Anna Calvi
The English-Italian diva pens torch songs for the new millennium
By: Dan Grunebaum | Feb 1, 2012 | Issue: 932 | No Comments | 2,401 views

Courtesy of Hostess

With her hard-to-pin-down sound, bee-sting lips and bottomless blue eyes, it’s no shocker to learn that Anna Calvi has just snagged a 2012 European Border Breakers Award. When I catch up with her in the Netherlands, she’s sleeping it off following the last night’s awards ceremony.

“Yeah it was good,” she allows sleepily. “It’s nice to be appreciated for what you do. They choose someone from each country, someone who has done well in Europe.” For the record, Calvi didn’t receive any cash from the EU-sponsored awards, but—like previous winner Adele—only a “small statue with stars on it.”

For what reason did the EU recognize her for crossing borders? “I think my music isn’t particularly English sounding,” she offers. “My influences are quite wide and not specifically English. Perhaps that’s why it’s resonated in other countries.”

With the psychedelic darkness of a Nick Cave song or David Lynch soundtrack, Calvi’s sound bears little in common with the Amy Winehouse/Adele brand of neo soul currently dominating the charts. That didn’t stop her from being nominated for a Mercury Music Prize, BRIT Award, or being named one to watch in BBC’s Sound of 2011 poll.

“I grew up listening to my father’s record collection,” she explains. “There was a lot of Captain Beefheart and all these ’60s bands as well as classical and jazz like Django Reinhardt. I also fell in love with composers like Debussy and Ravel. I had a very wide spectrum of music that I’d listen to, but I didn’t feel like I was weird or anything.”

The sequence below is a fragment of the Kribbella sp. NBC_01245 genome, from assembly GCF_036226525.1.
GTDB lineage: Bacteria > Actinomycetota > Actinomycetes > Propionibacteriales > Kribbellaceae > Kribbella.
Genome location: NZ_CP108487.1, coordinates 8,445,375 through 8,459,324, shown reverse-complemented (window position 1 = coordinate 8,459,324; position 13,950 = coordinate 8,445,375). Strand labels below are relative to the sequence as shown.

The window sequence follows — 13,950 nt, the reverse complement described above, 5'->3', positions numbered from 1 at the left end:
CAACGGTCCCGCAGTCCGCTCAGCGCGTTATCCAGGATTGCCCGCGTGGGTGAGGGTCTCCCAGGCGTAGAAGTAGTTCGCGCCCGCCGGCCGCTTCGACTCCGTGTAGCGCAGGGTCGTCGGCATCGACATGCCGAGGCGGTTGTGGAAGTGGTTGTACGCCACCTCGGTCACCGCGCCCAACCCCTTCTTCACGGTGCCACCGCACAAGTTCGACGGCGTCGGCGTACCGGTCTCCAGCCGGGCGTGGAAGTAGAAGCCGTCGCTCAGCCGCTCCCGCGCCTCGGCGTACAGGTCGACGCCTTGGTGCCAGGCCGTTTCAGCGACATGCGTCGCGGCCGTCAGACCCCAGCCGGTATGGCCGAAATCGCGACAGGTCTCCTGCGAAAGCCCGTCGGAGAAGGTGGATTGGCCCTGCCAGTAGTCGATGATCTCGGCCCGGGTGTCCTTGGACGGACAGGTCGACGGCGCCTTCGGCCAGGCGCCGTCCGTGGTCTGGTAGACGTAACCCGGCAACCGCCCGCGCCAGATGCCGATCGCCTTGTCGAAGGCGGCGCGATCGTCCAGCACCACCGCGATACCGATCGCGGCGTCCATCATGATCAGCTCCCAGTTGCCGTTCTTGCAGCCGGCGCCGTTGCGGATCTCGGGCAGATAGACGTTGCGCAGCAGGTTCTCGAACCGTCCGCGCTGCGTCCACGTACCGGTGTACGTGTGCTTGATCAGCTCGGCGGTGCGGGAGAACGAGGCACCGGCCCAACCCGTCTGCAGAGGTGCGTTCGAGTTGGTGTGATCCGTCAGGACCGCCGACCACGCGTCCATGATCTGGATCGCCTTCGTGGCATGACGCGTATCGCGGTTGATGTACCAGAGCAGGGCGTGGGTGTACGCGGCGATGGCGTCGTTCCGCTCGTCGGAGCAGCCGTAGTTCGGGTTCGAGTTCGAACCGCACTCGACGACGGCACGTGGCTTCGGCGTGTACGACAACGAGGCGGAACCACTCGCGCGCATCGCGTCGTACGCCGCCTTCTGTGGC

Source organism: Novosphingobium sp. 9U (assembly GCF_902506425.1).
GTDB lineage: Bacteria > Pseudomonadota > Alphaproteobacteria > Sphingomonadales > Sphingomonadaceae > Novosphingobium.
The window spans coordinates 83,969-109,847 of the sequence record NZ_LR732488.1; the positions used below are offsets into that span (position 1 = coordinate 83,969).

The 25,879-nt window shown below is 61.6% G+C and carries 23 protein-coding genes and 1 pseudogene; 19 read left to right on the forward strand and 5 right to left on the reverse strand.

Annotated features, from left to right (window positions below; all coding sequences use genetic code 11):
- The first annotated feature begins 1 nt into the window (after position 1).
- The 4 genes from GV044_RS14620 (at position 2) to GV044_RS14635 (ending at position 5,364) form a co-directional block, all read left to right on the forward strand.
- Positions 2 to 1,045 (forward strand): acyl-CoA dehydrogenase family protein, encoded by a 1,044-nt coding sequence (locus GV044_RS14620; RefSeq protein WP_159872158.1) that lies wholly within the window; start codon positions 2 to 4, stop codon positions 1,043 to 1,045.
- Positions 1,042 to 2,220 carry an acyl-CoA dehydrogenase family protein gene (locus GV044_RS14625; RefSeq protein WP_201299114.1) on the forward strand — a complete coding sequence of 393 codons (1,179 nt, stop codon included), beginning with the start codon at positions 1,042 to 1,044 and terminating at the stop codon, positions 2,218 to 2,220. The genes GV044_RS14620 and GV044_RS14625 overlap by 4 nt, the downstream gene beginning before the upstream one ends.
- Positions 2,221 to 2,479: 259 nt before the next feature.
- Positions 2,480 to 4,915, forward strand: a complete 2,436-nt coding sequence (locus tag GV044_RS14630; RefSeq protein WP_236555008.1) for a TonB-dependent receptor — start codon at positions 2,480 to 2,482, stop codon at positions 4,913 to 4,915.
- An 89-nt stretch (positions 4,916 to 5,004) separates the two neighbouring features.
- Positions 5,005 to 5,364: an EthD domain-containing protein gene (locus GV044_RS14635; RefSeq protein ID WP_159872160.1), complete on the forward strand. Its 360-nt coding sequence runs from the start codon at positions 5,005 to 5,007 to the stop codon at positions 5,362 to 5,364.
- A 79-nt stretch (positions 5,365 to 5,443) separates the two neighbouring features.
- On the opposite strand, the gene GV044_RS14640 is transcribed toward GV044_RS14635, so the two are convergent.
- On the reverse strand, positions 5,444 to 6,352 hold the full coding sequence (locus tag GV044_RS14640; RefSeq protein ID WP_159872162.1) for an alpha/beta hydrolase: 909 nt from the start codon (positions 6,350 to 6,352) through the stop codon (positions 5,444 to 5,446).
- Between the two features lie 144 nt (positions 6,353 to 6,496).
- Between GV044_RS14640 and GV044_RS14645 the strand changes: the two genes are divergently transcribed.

Born with two dislocated hips, Calvi was in and out of hospitals for the first years of her life. “I had to have lots of operations to try to correct that,” she recalls. “The way that children deal with stress is to get lost in their imagination, which is something I did a lot and continue to do. It’s an essential part of being a creative person—I taught myself guitar from age eight and just got obsessed and lost in it.”

When she sings, “It’s just the devil in me,” on “Desire,” from last year’s eponymous debut, it’s hard not to get lost oneself in Calvi’s lush musical world. But it’s not difficult to fathom why legendary producer Brian Eno chose to work with her and called her the biggest thing since Patti Smith.

However, Calvi is somewhat reticent when talking about her songs. “There weren’t any specific experiences—it’s not like I had a break-up and then wrote a song,” she says, when asked what informed the creation of her album. “I really wanted to tell the story of the songs through the music and not just the lyrics, to create an atmosphere for each song, as if it were a film. I wanted to make it passionate—that was my main idea for the album.”

Calvi’s sense of theater extends from the music to her bold fashion statements and the lush visuals that accompany her videos. “I wanted to express the passion in my music,” she continues, “which is why I dress in flamenco fashion. I really love the music and wanted to capture that sense of drama.”

The petite singer makes her Japan debut next week at posh Roppongi supper club Billboard Live. This is followed by an appearance at the new Hostess Club Weekender indie rock showcase, where she’ll be performing alongside the likes of Spiritualized and Atlas Sound.

Are people around her concerned about her coming to Japan? “Concerned? About what?” she asks. Seems like Fukushima may have fallen off the international radar. “It’s my first time to Japan,” she says, brushing off the gloom-and-doom. “I’m really excited because I’ve always wanted to go there. It should be cool.”

Billboard Live, Feb 17 (listing) and Hostess Club Weekender, Feb 19 (listing).

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